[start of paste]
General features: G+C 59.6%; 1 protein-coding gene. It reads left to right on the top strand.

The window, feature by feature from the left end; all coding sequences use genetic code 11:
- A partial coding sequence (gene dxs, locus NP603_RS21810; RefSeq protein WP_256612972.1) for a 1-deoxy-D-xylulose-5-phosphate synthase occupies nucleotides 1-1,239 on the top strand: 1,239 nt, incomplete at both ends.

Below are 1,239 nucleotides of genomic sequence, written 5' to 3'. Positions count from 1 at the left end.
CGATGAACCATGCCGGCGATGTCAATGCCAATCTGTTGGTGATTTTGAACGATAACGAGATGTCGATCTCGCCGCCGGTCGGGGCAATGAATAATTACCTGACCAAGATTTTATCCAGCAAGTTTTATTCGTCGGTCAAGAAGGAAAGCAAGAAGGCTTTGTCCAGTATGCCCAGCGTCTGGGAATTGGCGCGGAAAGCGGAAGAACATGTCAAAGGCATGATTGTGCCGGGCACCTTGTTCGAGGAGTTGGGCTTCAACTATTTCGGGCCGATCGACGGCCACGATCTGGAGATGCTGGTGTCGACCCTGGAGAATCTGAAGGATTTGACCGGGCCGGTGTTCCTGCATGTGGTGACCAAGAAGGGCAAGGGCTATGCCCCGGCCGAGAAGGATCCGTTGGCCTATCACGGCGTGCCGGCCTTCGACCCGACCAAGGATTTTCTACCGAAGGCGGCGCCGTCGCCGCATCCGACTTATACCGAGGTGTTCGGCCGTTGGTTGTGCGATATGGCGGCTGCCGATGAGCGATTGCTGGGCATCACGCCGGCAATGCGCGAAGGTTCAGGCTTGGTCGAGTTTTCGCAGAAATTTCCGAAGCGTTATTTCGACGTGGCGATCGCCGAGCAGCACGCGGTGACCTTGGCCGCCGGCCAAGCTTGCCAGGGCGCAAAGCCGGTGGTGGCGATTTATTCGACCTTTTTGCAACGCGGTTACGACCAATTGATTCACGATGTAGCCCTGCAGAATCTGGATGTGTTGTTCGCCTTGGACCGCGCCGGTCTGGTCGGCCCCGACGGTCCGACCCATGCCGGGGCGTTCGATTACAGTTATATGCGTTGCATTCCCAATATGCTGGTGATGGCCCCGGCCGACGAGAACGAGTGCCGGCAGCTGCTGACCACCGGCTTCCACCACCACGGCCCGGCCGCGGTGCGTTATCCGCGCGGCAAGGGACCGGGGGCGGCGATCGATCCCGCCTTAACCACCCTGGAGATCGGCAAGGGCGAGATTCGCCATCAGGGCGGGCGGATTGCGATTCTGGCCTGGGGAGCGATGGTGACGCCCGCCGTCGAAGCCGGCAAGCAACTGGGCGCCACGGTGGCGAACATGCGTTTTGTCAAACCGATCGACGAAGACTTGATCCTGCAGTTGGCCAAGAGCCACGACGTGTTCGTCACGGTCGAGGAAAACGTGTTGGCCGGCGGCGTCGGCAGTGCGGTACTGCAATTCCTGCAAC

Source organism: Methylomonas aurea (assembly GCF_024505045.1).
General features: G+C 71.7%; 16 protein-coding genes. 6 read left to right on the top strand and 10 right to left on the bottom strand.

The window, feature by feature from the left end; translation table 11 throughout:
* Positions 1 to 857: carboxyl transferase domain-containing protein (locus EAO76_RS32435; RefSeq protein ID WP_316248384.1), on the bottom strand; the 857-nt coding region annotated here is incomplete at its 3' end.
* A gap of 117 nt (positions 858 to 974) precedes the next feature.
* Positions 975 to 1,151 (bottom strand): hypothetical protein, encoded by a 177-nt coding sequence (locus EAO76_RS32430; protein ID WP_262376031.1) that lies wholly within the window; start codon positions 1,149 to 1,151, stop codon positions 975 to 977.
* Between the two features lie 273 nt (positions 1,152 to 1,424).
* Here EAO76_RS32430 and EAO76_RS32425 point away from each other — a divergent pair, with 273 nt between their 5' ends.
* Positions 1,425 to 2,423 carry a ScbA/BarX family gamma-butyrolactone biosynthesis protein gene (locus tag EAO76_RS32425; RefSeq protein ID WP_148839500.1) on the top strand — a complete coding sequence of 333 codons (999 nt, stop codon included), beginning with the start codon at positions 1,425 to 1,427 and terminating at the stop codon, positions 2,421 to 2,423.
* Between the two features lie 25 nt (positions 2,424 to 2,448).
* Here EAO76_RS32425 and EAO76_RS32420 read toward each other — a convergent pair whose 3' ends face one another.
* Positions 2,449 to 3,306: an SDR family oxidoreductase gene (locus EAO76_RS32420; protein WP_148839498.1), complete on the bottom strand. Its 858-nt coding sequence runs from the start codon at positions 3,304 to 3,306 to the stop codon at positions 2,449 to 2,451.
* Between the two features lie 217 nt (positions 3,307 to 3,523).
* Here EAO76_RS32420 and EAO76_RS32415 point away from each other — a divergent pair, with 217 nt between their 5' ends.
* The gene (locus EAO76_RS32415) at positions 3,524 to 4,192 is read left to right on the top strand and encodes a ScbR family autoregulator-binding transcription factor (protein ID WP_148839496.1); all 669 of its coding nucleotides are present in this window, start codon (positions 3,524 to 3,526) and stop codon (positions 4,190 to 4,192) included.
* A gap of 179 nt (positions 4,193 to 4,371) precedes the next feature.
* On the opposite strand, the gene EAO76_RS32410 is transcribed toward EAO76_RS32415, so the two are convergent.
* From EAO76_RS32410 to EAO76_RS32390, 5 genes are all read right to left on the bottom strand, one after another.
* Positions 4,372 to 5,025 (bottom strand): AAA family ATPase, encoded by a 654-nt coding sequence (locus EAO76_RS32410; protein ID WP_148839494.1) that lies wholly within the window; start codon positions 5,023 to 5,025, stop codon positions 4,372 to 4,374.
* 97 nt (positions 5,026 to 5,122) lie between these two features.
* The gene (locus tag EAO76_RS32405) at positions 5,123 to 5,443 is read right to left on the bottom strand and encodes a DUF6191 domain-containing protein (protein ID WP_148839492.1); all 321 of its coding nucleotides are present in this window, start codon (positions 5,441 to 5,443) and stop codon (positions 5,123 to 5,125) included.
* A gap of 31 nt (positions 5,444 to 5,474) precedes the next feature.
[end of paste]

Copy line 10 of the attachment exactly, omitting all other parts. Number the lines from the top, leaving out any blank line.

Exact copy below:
* A gap of 117 nt (positions 858 to 974) precedes the next feature.